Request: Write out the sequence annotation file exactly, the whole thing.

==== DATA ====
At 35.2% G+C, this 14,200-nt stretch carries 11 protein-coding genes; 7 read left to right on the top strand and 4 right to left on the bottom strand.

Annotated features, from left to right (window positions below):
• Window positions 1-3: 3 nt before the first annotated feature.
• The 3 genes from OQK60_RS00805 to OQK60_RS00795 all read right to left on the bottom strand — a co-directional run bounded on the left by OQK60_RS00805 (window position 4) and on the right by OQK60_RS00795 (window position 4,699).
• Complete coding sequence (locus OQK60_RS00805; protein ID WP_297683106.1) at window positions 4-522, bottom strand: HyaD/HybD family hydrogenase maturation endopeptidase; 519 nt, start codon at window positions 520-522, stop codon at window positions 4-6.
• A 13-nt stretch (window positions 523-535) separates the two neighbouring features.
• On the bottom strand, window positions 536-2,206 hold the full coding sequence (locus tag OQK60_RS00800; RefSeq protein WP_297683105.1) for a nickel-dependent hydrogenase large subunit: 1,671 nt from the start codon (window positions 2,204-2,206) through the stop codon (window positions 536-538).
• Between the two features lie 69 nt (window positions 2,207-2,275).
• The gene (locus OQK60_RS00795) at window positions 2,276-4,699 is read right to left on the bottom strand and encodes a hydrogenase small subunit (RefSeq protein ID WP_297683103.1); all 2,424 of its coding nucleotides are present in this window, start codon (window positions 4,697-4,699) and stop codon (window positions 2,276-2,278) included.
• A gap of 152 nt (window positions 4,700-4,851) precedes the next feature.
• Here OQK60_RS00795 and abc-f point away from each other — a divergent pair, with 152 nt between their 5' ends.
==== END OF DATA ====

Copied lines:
At 35.2% G+C, this 14,200-nt stretch carries 11 protein-coding genes; 7 read left to right on the top strand and 4 right to left on the bottom strand.

Annotated features, from left to right (window positions below):
• Window positions 1-3: 3 nt before the first annotated feature.
• The 3 genes from OQK60_RS00805 to OQK60_RS00795 all read right to left on the bottom strand — a co-directional run bounded on the left by OQK60_RS00805 (window position 4) and on the right by OQK60_RS00795 (window position 4,699).
• Complete coding sequence (locus OQK60_RS00805; protein ID WP_297683106.1) at window positions 4-522, bottom strand: HyaD/HybD family hydrogenase maturation endopeptidase; 519 nt, start codon at window positions 520-522, stop codon at window positions 4-6.
• A 13-nt stretch (window positions 523-535) separates the two neighbouring features.
• On the bottom strand, window positions 536-2,206 hold the full coding sequence (locus tag OQK60_RS00800; RefSeq protein WP_297683105.1) for a nickel-dependent hydrogenase large subunit: 1,671 nt from the start codon (window positions 2,204-2,206) through the stop codon (window positions 536-538).
• Between the two features lie 69 nt (window positions 2,207-2,275).
• The gene (locus OQK60_RS00795) at window positions 2,276-4,699 is read right to left on the bottom strand and encodes a hydrogenase small subunit (RefSeq protein ID WP_297683103.1); all 2,424 of its coding nucleotides are present in this window, start codon (window positions 4,697-4,699) and stop codon (window positions 2,276-2,278) included.
• A gap of 152 nt (window positions 4,700-4,851) precedes the next feature.
• Here OQK60_RS00795 and abc-f point away from each other — a divergent pair, with 152 nt between their 5' ends.